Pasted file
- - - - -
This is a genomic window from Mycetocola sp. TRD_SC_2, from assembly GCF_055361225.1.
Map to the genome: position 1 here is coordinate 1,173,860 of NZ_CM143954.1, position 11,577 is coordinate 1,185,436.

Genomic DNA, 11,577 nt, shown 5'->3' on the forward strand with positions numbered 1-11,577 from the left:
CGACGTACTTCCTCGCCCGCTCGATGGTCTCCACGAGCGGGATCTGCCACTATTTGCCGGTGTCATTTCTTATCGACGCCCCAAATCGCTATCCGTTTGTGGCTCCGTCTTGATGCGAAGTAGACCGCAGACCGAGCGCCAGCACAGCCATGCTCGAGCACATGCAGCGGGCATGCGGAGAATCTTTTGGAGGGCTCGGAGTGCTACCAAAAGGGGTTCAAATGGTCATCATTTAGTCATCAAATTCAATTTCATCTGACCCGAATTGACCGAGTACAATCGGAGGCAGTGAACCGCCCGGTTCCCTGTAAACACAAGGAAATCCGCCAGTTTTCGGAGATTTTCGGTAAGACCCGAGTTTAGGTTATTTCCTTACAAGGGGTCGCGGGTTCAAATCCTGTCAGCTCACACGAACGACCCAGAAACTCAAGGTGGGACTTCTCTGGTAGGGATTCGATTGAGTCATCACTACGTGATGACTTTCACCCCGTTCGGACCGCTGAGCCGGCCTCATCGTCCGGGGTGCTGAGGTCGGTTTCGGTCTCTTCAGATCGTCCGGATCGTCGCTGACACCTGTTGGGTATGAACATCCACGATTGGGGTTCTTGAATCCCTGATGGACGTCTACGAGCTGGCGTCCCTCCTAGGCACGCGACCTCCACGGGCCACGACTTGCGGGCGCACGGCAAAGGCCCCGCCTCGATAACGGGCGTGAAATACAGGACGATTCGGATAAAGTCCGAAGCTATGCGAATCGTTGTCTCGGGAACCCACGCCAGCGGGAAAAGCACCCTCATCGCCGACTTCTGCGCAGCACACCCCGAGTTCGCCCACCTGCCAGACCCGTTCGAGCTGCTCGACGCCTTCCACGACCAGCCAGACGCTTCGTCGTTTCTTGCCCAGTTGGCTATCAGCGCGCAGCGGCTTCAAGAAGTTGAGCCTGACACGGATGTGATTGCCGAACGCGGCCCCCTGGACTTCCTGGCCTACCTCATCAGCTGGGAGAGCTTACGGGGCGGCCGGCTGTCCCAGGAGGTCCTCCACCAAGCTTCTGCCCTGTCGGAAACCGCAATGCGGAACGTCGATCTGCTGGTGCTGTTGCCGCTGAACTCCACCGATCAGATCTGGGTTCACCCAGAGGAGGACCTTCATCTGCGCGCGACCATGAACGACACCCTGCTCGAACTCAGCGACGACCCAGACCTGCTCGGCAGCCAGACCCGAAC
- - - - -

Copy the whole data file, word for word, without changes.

This is a genomic window from Mycetocola sp. TRD_SC_2, from assembly GCF_055361225.1.
Map to the genome: position 1 here is coordinate 1,173,860 of NZ_CM143954.1, position 11,577 is coordinate 1,185,436.

Genomic DNA, 11,577 nt, shown 5'->3' on the forward strand with positions numbered 1-11,577 from the left:
CGACGTACTTCCTCGCCCGCTCGATGGTCTCCACGAGCGGGATCTGCCACTATTTGCCGGTGTCATTTCTTATCGACGCCCCAAATCGCTATCCGTTTGTGGCTCCGTCTTGATGCGAAGTAGACCGCAGACCGAGCGCCAGCACAGCCATGCTCGAGCACATGCAGCGGGCATGCGGAGAATCTTTTGGAGGGCTCGGAGTGCTACCAAAAGGGGTTCAAATGGTCATCATTTAGTCATCAAATTCAATTTCATCTGACCCGAATTGACCGAGTACAATCGGAGGCAGTGAACCGCCCGGTTCCCTGTAAACACAAGGAAATCCGCCAGTTTTCGGAGATTTTCGGTAAGACCCGAGTTTAGGTTATTTCCTTACAAGGGGTCGCGGGTTCAAATCCTGTCAGCTCACACGAACGACCCAGAAACTCAAGGTGGGACTTCTCTGGTAGGGATTCGATTGAGTCATCACTACGTGATGACTTTCACCCCGTTCGGACCGCTGAGCCGGCCTCATCGTCCGGGGTGCTGAGGTCGGTTTCGGTCTCTTCAGATCGTCCGGATCGTCGCTGACACCTGTTGGGTATGAACATCCACGATTGGGGTTCTTGAATCCCTGATGGACGTCTACGAGCTGGCGTCCCTCCTAGGCACGCGACCTCCACGGGCCACGACTTGCGGGCGCACGGCAAAGGCCCCGCCTCGATAACGGGCGTGAAATACAGGACGATTCGGATAAAGTCCGAAGCTATGCGAATCGTTGTCTCGGGAACCCACGCCAGCGGGAAAAGCACCCTCATCGCCGACTTCTGCGCAGCACACCCCGAGTTCGCCCACCTGCCAGACCCGTTCGAGCTGCTCGACGCCTTCCACGACCAGCCAGACGCTTCGTCGTTTCTTGCCCAGTTGGCTATCAGCGCGCAGCGGCTTCAAGAAGTTGAGCCTGACACGGATGTGATTGCCGAACGCGGCCCCCTGGACTTCCTGGCCTACCTCATCAGCTGGGAGAGCTTACGGGGCGGCCGGCTGTCCCAGGAGGTCCTCCACCAAGCTTCTGCCCTGTCGGAAACCGCAATGCGGAACGTCGATCTGCTGGTGCTGTTGCCGCTGAACTCCACCGATCAGATCTGGGTTCACCCAGAGGAGGACCTTCATCTGCGCGCGACCATGAACGACACCCTGCTCGAACTCAGCGACGACCCAGACCTGCTCGGCAGCCAGACCCGAAC